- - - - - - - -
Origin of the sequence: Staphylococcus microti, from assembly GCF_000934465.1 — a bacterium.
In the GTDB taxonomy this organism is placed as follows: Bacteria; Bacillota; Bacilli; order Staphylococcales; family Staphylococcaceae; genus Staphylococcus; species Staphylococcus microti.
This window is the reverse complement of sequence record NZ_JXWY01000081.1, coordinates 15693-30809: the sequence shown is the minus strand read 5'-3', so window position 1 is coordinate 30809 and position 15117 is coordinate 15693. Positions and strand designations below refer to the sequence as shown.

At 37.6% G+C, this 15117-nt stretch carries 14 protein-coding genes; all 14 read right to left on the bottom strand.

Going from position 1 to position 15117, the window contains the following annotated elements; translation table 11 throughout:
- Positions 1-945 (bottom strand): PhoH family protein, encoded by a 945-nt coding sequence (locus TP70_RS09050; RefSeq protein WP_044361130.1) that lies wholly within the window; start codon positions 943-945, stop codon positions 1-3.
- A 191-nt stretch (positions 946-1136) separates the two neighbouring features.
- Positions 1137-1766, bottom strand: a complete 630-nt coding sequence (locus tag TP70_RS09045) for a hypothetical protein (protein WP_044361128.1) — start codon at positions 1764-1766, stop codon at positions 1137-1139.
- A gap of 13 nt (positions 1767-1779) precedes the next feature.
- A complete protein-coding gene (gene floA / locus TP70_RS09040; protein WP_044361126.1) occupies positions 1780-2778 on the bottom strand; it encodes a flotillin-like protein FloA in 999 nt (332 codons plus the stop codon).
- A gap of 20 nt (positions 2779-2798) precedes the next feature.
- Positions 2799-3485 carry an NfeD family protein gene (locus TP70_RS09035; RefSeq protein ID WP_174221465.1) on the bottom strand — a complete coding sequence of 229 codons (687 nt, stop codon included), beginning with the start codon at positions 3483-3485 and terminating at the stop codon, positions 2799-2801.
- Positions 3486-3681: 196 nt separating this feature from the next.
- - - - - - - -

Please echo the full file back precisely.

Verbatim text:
Origin of the sequence: Staphylococcus microti, from assembly GCF_000934465.1 — a bacterium.
In the GTDB taxonomy this organism is placed as follows: Bacteria; Bacillota; Bacilli; order Staphylococcales; family Staphylococcaceae; genus Staphylococcus; species Staphylococcus microti.
This window is the reverse complement of sequence record NZ_JXWY01000081.1, coordinates 15693-30809: the sequence shown is the minus strand read 5'-3', so window position 1 is coordinate 30809 and position 15117 is coordinate 15693. Positions and strand designations below refer to the sequence as shown.

At 37.6% G+C, this 15117-nt stretch carries 14 protein-coding genes; all 14 read right to left on the bottom strand.

Going from position 1 to position 15117, the window contains the following annotated elements; translation table 11 throughout:
- Positions 1-945 (bottom strand): PhoH family protein, encoded by a 945-nt coding sequence (locus TP70_RS09050; RefSeq protein WP_044361130.1) that lies wholly within the window; start codon positions 943-945, stop codon positions 1-3.
- A 191-nt stretch (positions 946-1136) separates the two neighbouring features.
- Positions 1137-1766, bottom strand: a complete 630-nt coding sequence (locus tag TP70_RS09045) for a hypothetical protein (protein WP_044361128.1) — start codon at positions 1764-1766, stop codon at positions 1137-1139.
- A gap of 13 nt (positions 1767-1779) precedes the next feature.
- A complete protein-coding gene (gene floA / locus TP70_RS09040; protein WP_044361126.1) occupies positions 1780-2778 on the bottom strand; it encodes a flotillin-like protein FloA in 999 nt (332 codons plus the stop codon).
- A gap of 20 nt (positions 2779-2798) precedes the next feature.
- Positions 2799-3485 carry an NfeD family protein gene (locus TP70_RS09035; RefSeq protein ID WP_174221465.1) on the bottom strand — a complete coding sequence of 229 codons (687 nt, stop codon included), beginning with the start codon at positions 3483-3485 and terminating at the stop codon, positions 2799-2801.
- Positions 3486-3681: 196 nt separating this feature from the next.